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For inexplicable reasons I've been listening to a lot of Newsboys lately and also recently finished reading Dorothy Day's Auto-Biography. What do these things have in common? Well there's an intensely catchy Newsboys song called "Entertaining Angels" and the biopic of the life of Dorothy Day is also called the same thing.

Since I'd never heard the phrase before I figured I'd ask about it here so I could impress my wife later on. Is it an old-fashioned sort of saying or a Biblical allusion (Gen 18) or something else? Does it mean Angels are laughing at us foolish mortals or we should treat everyone we meet as if they're angels in disguise?

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It's a phrase from Hebrews 13:2:

Do not neglect to show hospitality to strangers, for thereby some have entertained angels unawares. (ESV)

Most commentators do think that it refers to the Abraham story, as well as Lot, Gideon, and Samson's parents. See this BH question for more.

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  • This is bang on considering Day’s life after her conversion. – Ken Graham Mar 4 at 23:17
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    I've often heard the phrase entertaining guests in English as synonymous to showing hospitality to your guests, that is, doing what's necessary to making their stay enjoyable. A bit like "entertaining an idea", it means you are dealing with it. – ig-dev Mar 4 at 23:33
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This sort of entertainment is not like a vaudeville act on a stage or a stand up comedian. It's rather more like entertain as you would a dinner guest. Welcome them into your home and make them feel comfortable being there. Hospitality describes it well.

The phrase entertain strangers comes from the Greek word φιλοξενίας (philoxenias) which literally means to love or befriend strangers. Entertaining angels comes from the Greek ξενίσαντες ἀγγέλους (xenisantes angelous) which literally means to receive angels as guests.

Abraham knew he was speaking to angels and that one of the angels was YHWH Himself in angelic form. See Genesis 18:27, 31-32. But others in the Bible spoke to angels and did not know it until after the encounter, to which the verse in the book of Hebrews refers.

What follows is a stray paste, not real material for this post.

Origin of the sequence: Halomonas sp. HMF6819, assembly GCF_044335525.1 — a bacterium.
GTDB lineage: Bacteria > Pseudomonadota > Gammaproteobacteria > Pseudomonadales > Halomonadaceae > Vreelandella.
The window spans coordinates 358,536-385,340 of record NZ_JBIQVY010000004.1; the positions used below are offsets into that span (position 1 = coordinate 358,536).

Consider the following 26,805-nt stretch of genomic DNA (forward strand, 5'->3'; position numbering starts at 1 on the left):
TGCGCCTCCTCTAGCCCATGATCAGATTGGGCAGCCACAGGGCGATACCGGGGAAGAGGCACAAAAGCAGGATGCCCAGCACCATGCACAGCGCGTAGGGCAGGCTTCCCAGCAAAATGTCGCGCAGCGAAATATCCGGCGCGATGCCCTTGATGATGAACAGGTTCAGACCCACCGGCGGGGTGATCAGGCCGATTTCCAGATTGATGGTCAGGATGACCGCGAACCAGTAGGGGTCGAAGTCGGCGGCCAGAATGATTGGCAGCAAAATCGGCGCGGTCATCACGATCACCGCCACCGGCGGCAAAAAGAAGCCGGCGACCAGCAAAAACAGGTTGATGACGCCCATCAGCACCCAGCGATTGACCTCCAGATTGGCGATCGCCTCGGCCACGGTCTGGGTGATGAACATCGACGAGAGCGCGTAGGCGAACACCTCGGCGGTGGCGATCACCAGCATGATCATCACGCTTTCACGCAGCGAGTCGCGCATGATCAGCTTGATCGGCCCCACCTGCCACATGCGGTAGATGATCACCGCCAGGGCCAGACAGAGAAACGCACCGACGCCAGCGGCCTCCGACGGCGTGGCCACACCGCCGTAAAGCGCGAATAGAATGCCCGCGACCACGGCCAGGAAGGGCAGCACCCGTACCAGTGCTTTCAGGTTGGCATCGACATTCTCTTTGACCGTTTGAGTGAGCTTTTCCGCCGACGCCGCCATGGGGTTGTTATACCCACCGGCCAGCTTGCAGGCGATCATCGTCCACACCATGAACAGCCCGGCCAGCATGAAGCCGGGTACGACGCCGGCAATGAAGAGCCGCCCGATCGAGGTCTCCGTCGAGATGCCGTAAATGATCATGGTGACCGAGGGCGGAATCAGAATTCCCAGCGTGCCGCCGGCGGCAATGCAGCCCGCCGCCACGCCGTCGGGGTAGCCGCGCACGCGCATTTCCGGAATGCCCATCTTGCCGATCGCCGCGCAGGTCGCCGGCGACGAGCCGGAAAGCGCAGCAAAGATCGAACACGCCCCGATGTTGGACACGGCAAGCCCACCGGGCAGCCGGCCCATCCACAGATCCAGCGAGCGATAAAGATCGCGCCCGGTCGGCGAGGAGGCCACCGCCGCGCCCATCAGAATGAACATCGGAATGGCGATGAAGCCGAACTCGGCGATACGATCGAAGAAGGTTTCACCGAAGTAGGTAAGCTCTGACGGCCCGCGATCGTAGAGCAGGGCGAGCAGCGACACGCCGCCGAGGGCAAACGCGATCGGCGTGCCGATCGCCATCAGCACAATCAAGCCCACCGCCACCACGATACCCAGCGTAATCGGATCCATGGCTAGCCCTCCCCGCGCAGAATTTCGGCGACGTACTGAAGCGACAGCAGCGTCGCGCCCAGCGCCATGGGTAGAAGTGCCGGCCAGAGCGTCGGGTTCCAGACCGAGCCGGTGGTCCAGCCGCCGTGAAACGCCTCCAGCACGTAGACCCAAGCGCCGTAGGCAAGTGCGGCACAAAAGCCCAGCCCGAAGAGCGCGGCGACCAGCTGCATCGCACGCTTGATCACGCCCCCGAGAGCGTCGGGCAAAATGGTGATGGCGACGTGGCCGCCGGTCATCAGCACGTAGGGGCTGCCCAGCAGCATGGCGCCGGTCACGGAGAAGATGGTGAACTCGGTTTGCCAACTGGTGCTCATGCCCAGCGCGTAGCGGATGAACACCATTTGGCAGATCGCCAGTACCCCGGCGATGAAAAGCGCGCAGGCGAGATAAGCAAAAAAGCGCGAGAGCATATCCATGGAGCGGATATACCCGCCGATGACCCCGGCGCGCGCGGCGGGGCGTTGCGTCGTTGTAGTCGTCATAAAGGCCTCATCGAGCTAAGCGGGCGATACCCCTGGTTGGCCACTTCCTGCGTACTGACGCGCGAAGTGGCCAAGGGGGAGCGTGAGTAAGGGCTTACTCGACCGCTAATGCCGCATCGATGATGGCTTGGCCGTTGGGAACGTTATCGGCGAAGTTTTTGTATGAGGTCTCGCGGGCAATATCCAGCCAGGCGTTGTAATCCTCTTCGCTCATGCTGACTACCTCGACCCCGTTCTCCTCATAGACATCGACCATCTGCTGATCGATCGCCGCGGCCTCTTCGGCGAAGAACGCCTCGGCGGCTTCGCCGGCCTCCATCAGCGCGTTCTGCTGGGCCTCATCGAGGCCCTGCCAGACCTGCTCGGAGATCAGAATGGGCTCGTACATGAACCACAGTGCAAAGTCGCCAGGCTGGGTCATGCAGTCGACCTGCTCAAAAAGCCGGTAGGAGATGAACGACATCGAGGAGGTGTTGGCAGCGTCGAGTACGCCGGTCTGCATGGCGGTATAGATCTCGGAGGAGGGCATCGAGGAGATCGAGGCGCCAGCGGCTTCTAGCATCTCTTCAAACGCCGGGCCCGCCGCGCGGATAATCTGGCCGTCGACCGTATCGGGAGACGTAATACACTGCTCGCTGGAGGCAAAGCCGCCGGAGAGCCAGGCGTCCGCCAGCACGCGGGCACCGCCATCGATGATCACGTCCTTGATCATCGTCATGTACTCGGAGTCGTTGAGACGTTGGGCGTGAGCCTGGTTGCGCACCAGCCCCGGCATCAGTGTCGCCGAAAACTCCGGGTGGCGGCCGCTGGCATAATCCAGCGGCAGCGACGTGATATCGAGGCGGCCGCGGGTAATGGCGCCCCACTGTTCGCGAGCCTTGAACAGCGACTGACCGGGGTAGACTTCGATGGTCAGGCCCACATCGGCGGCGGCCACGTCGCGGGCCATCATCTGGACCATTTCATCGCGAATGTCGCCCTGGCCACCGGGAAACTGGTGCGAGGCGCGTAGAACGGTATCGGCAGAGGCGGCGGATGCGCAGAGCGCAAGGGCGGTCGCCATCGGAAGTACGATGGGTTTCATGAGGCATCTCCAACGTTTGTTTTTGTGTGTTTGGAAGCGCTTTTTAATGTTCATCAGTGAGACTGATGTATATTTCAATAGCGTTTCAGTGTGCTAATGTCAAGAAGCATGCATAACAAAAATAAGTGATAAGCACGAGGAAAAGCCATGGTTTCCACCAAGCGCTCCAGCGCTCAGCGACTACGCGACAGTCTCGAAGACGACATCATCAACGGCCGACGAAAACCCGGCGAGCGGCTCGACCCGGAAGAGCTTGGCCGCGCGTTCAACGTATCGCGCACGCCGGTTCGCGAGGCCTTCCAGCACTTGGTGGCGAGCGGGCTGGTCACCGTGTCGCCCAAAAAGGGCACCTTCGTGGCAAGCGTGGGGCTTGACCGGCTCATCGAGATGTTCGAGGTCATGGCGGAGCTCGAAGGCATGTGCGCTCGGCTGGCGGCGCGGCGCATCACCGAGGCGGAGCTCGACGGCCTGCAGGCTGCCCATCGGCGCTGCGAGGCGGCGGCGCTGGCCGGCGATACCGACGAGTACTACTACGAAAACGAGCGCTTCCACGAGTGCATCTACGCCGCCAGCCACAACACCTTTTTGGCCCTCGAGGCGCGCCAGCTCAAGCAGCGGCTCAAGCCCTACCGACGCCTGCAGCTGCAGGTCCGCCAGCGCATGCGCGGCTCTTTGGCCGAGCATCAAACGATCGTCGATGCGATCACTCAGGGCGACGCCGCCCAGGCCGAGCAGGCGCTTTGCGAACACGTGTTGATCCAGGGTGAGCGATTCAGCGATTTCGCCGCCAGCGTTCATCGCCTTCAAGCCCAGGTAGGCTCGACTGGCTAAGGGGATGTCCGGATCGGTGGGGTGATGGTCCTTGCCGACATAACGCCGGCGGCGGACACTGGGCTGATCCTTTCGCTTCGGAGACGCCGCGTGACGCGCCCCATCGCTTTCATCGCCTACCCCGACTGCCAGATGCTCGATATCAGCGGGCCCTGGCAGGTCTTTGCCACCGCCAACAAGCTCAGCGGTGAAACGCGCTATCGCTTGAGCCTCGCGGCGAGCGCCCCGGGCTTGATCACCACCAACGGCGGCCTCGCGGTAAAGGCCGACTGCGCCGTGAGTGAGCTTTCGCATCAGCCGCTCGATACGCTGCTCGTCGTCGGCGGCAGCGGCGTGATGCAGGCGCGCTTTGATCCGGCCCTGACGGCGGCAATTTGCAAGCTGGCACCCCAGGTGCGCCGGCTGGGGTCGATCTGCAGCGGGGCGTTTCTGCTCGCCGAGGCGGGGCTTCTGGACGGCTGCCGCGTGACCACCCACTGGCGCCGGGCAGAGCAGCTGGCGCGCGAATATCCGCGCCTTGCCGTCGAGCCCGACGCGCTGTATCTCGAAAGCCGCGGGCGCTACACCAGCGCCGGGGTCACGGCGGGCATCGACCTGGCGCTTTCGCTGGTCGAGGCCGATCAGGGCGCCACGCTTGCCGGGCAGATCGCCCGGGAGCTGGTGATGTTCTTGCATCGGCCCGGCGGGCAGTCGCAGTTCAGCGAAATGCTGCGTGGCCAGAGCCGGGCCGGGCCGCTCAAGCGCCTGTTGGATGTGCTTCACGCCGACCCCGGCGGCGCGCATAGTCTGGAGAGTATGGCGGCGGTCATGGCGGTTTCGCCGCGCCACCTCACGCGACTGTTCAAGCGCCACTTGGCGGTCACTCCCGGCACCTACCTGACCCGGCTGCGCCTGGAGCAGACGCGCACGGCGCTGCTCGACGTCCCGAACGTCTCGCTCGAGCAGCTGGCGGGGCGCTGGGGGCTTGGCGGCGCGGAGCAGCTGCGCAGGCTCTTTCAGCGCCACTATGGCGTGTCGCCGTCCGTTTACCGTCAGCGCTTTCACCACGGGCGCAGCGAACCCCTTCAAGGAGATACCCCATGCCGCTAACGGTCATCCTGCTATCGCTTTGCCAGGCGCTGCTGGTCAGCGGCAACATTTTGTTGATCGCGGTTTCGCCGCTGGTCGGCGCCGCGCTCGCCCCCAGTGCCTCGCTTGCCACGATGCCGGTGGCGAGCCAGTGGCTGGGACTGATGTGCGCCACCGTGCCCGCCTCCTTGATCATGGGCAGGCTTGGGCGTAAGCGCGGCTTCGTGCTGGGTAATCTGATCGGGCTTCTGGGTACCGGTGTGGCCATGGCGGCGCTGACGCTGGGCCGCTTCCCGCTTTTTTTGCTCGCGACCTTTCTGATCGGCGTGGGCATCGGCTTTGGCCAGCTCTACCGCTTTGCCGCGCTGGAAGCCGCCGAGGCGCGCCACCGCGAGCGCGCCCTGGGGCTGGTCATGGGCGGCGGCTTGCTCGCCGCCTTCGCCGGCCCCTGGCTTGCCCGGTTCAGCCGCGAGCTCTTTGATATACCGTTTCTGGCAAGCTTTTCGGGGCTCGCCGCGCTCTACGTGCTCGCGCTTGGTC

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  • The first word of your second Greek quote looks like "xenisantes", not the "philosantes" you give in parentheses as a transliteration. (I guess you copy-pasted parts of the first Greek quote and transliteration.) – Andreas Blass Mar 6 at 1:49
  • @AndreasBlass Without looking up, I think I was referring to two different phrases in separate clauses of Heb 13:2. See answer above mine. But, you're right I did transliterate it wrong. :) – Tear--Here Mar 9 at 22:25
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Just to comment on the Newsboys song portion of your question. When they play this song in concert, written and sung by Phil Joel, they refer Luke 15:10 that says "Likewise, I say unto you, there is joy in the presence of the angels of God over one sinner that repents." This song is about someone who has just accepted Christ as their Savior. The angels are waiting 24/7 for the sinner to repent and come back into a loving relationship. It's also about talking to God and seeking Him. I can't speak for Dorothy Day - but sounds like that may more refer to the Hebrews scriptures since she was known for reaching out into the community.

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  • Cool, thanks for mentioning that (you wouldn't know it from watching the music video). I went to my first Newsboys concert a few months ago (I'm a late convert to Christian rock), they didn't mention it then - but then again the song is like 20 years old. – Peter Turner Mar 4 at 19:21

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